June: Azaleas

Your azaleas have put on a great show this spring. Now it's time to do the work that will enable them to put on an even greater show next year!

PRUNING: Once your azaleas have finished blooming, it is time to begin maintaining their great looks and health. As with most spring-blooming plants, the most important time to work on your azaleas is immediately after their blooms are spent. Prune your azaleas to either fine-tune their shapes, or to cut them back hard to tame overgrown or spindly plants. Pruning will create fuller plants with more terminal buds, thus more blooms next year. The pruning must be done before August 1st. Azaleas and other spring-blooming shrubs set their flower buds for the next spring in August and September. Pruning them late won't hurt the plants, but it will remove flower buds.
FEEDING: This is also a great time for fertilizing your azaleas. Betty's recommends using Agriform tablets to feed any shrub, placing one pill per cubic foot of plant in a ring near the base of the trunk, NOT out in the dripline.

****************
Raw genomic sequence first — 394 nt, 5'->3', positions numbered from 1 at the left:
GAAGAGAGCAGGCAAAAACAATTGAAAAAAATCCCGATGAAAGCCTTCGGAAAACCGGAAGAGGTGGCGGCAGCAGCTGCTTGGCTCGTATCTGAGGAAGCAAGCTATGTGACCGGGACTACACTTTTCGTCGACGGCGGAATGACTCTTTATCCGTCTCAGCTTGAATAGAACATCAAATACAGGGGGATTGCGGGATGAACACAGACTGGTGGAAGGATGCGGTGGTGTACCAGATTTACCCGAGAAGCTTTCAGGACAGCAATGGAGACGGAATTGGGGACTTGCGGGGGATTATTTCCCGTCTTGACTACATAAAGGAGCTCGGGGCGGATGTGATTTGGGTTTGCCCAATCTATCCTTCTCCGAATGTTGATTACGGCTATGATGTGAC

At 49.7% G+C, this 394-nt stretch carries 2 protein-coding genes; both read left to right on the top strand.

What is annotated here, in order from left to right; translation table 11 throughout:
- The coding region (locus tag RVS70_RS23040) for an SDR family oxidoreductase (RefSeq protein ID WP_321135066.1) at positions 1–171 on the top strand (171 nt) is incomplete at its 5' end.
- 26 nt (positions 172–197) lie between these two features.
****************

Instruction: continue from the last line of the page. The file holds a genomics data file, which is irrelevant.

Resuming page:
PESTS: Lacebug is a common pest affecting azaleas growing in the sun. The leaves develop a bleached or rusty color. The undersides of the leaves will have black dots. Apply Bayer Tree and Shrub systemic pesticide by pouring the diluted product at the base of the plant. Once the product is absorbed, the plant will be protected for one year.

Watering Information


In case of unseasonable warmth and dryness, try to water your azaleas a day or two before trimming or fertilizing.
Water newly planted azaleas two to three times per week by hand-watering slowly and deeply. Hold the hose at the base of the plant, not on the foliage. Do not depend on sprinklers to supply the water needs of newly planted azaleas (or other plants).